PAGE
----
Jlin, a producer hailing from Gary, IN, does not make music for easy listening. No, her music is what you put on when you want to chug 10 cups of coffee and flail around in a dark room by yourself (not something I do regularly, if at all, but you get the idea.) Her creations, influenced by the manic energy of the Chicago footwork music/dance scene, are almost entirely rhythmic, punishingly intricate, and crackle with primal life force. On “Holy Child,” from her 2017 album Black Origami (Planet Mu), Jlin takes a sample of Baltic folk singers (which was apparently introduced to her by avant-garde composer William Basinski) and runs with it, mangling the human voice into almost unrecognizable forms. In several recurring passages (the word “hook” doesn’t really apply), she clips the sample so short and loops it so rapidly that it basically becomes an air-raid siren. Some eerie, melodic passages remain intact, albeit still manipulated, giving the track the feel of some insane religious hymnal. Top it off with bass that you don’t so much hear as feel on the inside of your ears, and you’ve got yourself an intense 4 minutes. I’ve listened to this song like 6 times on repeat while writing this, and my neighbors probably think I’ve lost it at this point, so I should stop. Check out the song and album, though.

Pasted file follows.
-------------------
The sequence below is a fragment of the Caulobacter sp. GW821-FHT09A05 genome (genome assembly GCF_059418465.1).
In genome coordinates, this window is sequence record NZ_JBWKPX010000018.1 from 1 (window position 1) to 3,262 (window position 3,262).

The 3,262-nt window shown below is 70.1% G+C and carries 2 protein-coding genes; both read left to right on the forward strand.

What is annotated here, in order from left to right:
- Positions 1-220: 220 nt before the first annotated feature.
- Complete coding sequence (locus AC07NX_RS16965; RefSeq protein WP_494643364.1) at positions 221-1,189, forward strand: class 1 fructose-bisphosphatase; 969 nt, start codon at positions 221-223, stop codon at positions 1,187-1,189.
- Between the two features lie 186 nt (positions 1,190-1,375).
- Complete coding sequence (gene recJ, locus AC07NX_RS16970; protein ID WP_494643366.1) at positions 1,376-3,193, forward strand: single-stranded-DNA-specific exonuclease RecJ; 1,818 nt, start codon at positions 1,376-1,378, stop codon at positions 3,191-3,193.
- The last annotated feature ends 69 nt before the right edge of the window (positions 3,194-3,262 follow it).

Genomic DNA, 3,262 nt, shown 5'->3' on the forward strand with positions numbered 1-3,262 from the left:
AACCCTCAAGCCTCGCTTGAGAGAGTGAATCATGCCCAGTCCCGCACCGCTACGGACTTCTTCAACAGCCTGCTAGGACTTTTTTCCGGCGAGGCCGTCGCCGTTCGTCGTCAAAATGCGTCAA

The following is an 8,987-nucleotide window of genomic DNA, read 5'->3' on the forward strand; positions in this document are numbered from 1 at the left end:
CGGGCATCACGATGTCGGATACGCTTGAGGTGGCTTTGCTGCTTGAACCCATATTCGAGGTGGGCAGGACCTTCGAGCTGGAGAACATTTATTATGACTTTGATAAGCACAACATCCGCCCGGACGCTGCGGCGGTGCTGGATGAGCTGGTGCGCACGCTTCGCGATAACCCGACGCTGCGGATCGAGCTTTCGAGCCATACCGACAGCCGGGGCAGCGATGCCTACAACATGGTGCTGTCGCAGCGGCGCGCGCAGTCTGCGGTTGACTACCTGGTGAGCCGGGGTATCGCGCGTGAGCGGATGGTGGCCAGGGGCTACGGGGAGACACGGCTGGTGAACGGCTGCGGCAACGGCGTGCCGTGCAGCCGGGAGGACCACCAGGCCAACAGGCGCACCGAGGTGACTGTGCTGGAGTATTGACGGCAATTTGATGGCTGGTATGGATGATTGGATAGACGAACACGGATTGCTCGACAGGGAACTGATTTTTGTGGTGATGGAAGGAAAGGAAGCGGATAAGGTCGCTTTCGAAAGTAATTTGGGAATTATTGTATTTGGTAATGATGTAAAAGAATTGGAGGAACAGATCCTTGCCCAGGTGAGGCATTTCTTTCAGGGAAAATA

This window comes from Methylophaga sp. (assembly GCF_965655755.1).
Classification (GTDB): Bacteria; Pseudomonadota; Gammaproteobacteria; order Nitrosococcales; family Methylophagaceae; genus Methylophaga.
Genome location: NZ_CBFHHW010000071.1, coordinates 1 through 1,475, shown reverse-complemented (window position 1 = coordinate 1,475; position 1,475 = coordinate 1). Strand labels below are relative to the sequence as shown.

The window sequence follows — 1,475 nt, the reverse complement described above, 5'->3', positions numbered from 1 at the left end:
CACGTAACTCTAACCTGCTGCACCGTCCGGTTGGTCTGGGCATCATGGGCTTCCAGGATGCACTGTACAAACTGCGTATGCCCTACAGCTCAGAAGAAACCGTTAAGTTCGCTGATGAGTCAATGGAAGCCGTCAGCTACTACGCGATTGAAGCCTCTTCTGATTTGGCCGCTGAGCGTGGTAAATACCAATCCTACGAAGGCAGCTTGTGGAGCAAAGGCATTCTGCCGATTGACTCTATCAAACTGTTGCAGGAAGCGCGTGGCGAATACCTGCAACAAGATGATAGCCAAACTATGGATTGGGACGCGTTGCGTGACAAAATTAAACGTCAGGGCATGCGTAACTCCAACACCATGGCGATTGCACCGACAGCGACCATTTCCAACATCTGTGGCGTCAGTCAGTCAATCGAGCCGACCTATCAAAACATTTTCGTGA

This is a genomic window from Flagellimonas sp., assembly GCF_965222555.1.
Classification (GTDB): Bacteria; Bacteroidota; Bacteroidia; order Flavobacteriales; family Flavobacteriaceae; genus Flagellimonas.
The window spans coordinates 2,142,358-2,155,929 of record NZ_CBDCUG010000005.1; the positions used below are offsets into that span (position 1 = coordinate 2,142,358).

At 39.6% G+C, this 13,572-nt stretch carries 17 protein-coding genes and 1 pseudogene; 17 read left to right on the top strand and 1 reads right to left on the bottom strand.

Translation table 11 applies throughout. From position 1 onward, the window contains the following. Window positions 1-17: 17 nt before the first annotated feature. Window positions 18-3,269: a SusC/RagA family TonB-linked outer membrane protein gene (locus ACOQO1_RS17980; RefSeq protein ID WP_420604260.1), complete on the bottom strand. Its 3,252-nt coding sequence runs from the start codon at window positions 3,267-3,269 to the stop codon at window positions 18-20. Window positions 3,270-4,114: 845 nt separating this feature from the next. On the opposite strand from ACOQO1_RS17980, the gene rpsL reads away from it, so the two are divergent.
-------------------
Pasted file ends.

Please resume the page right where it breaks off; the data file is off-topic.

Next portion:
Listen to more Jlin: https://jlin.bandcamp.com/